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Biographical details, notes, observations & working practices.


At the very core of my art endeavours, irrespective of the location of their practice, is a natal relationship with a coastal area in West Wales. It is located between the Dyfi estuary in the north and through the village of Borth southwards to the Clarach estuary in Cardigan Bay. This encompasses the hinterland made up of fenland, farmland and wooded high ground, including the Leri stream. It is approximately 20 square miles that has been established folklorically and historically as a region, or Bro in Welsh, for at least 15 centuries.


Formative years spent in this ancient fishing village nurtured the development of a strong bond with the seminal site. This included its land and marine fauna and also the people with their myths and legends. Historically Borth's sustenance was for centuries provided by the sea's piscatorial bounty. This atavistic dependence permeated its way into my consciousness and was made manifest in my later artworks which embraced and promoted these older truths concerning humankinds’ relationship with the natural world. One of my recurring themes, the drawn fish on a plate, literally is just that, referring to nature supplying food for human survival for eons. This is one of the most potent aspects absorbed during my childhood.


As a Welsh speaking indigenous person in this setting, I constantly interacted with the natural world as I traversed the ground in a hunter/fisher/gatherer role. This cemented a relationship with the home region that included an acceptance of its seasonal patterns and the limitations of its natural bounty, forging a duty of care toward the habitat and wildlife so as to maintain ecological balance and fecundity. All this was underpinned by a deep love of place, “brogarwch” in Welsh. The feel of a place and the memories it evokes, are important. In my mind’s eye, when a region’s people and creatures are seemingly in their rightful habitat, it is inspiring and makes it more powerful and significant. These environmental sensibilities, already in place at the natal cultural anchorage, leavened later art outcomes.


In my case the primacy of homeplace was self-constructed through the directives of my cultural makeup, which placed fruitful value on the relationship between the natural world and culture, broadened by ecological principals. A lesson learnt is that art can be used in part as a remedial restorative antidote combating environmental malpractices, affecting places and their inhabitants. The Welsh site, being the most ingrained and understood, therefore the more pervasive, created a sure and ideal template that would be reconfigured to accommodate new geographic, cultural and experiential frameworks.


By 1980 I had translocated these paradigms and my modus operandii to Australia, where their implementation was aided by a kind of osmosis with the new location. In the Antipodes, abstractions of marine imagery from the Welsh site and their Australian counterparts melded to form a personal vision of the new littoral. My area-specific art can be translocated to any similar locale. I have achieved this at coastal areas of Australia, also in North America and the U.K. where I have undertaken workshops, long term residencies and commissions. I am intrigued by the notion of researching and producing a body of work from an inland base to test the adaptability of my work practices, which hitherto have been coastal bound.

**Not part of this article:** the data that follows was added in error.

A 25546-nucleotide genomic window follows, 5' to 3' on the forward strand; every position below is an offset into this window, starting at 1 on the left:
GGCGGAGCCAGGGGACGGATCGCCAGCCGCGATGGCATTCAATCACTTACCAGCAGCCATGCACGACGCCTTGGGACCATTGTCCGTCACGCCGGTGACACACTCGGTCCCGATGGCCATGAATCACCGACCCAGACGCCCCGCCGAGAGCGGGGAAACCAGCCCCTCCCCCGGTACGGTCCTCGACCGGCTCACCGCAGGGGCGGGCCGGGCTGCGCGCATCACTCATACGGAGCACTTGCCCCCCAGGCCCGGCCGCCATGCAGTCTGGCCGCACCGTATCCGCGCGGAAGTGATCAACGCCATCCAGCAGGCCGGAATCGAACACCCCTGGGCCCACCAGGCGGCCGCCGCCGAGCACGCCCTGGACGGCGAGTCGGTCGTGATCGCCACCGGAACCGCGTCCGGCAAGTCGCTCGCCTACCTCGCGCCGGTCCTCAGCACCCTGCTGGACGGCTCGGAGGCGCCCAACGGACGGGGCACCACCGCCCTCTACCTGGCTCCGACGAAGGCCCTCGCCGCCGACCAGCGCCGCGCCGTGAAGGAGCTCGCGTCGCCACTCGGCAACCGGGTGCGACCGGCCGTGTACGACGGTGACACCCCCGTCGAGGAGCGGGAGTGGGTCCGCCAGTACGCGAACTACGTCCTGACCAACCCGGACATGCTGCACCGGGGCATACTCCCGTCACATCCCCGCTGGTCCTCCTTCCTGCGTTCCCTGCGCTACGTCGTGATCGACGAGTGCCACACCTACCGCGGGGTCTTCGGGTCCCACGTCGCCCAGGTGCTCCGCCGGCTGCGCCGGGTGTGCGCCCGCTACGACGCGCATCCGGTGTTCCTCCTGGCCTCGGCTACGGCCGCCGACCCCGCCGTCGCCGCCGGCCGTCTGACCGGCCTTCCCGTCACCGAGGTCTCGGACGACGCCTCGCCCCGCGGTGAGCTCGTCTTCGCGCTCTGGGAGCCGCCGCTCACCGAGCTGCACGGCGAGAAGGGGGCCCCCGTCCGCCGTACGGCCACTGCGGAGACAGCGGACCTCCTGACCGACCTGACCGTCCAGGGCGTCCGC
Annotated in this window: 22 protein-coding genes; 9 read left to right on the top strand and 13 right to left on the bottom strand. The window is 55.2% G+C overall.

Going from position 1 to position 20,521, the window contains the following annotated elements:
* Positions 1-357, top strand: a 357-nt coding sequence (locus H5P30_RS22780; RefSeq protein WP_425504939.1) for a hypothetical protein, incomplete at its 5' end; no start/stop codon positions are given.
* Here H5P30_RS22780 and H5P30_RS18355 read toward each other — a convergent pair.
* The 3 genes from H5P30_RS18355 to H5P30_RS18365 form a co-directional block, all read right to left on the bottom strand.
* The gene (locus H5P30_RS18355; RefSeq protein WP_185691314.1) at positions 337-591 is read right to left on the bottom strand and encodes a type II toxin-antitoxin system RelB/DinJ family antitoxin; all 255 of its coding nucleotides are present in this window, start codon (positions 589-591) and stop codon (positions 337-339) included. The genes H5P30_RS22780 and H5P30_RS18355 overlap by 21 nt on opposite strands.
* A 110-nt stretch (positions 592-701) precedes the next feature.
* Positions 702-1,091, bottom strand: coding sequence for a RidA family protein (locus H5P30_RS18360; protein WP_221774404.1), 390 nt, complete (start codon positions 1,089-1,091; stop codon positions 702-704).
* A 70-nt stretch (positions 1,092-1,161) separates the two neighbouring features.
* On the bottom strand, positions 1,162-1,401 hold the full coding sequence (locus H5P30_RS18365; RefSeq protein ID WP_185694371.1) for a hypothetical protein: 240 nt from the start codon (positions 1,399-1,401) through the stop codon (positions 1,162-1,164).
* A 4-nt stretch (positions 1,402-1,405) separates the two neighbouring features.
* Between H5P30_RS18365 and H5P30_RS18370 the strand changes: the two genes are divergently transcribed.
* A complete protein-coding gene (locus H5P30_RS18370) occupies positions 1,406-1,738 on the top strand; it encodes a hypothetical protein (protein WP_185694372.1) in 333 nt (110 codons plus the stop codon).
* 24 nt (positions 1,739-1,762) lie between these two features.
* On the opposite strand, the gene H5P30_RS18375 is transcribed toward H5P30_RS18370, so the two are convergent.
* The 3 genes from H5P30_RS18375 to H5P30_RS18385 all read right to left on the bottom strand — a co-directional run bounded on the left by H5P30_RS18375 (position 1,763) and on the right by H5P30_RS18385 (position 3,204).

The benefits of residencies are that they allow me to research and produce different types of work. A series of large once fired pots, up to 5 feet tall, were the outcome of a Tasmanian residency. Wood fired ceramics resulted from sojourns at Sitka and Astoria in the U.S.A.; and another at Owen Rye’s Gippsland anagama in Victoria. Further residencies at U.T.A.S. Tasmania produced figurative works.


At various locations, whilst exploring the terrain, there is a continuous filmic process occurring where the snapshot stored images, mentally recorded during traverses, can later be developed into art. This mimics earlier hunting forays which are now undertaken to access an art bounty. Here I also elicit peoples’ stories that are connected to place. The marine denizens are unceasingly fascinating, and I constantly draw their myriad forms. Thus, I develop art scenarios which employ a cast of characters drawn from local people and marine life.


When I encountered the writings of Thomas Berry and Kirkpatrick Sale, I realised that my involvement with “place” was a prime tenet of Bioregional Philosophy. Fundamental to this philosophy is the development of a strong association with the genius loci through a total immersion and acceptance of an appropriate ecological balance. Art from such a base is a way of consolidating and expressing one’s relationship with a specific region. This mutually complimentary interaction provides a continuum of descriptive knowledge that underpins art interpretations that are area specific as they are created from the glue bonding one to place. Quintessentially I create artefacts reflecting the locations that I draw inspiration from.


The message is consistently about celebrating and reminding one of natures’ fecundity. I extol the environmental positive as opposed to protesting the environmentally destructive. Swirling marine life forms crowd the ceramic surfaces of large containers or appear in figural works, affirming the appropriateness of man and nature interacting harmoniously, as the centuries long history and tradition of my native home verify. My optimism focuses on how it should and can still be. This also encompasses the affinity and empathy I have with minority and marginalised native peoples worldwide. The as yet unresolved reconciliation with the Aboriginals is a matter of concern and was one of the pillars of my PhD. thesis.


My ceramics, whether functional, decorative, figural or architectonic, are vehicles to expand these themes. From the beginning, I have not perceived ceramics to be manacled to utilitarianism; nor do I conceive clay as being a material to be solely confined culturally to the crafts. I oscillate from pot making to sculpture seamlessly as I approach both from the same viewpoint; that of being vehicles for ideas. I work on varying scales according to whim or the dictates of process. This also applies when working with other materials such as wood, plaster or papier mâché.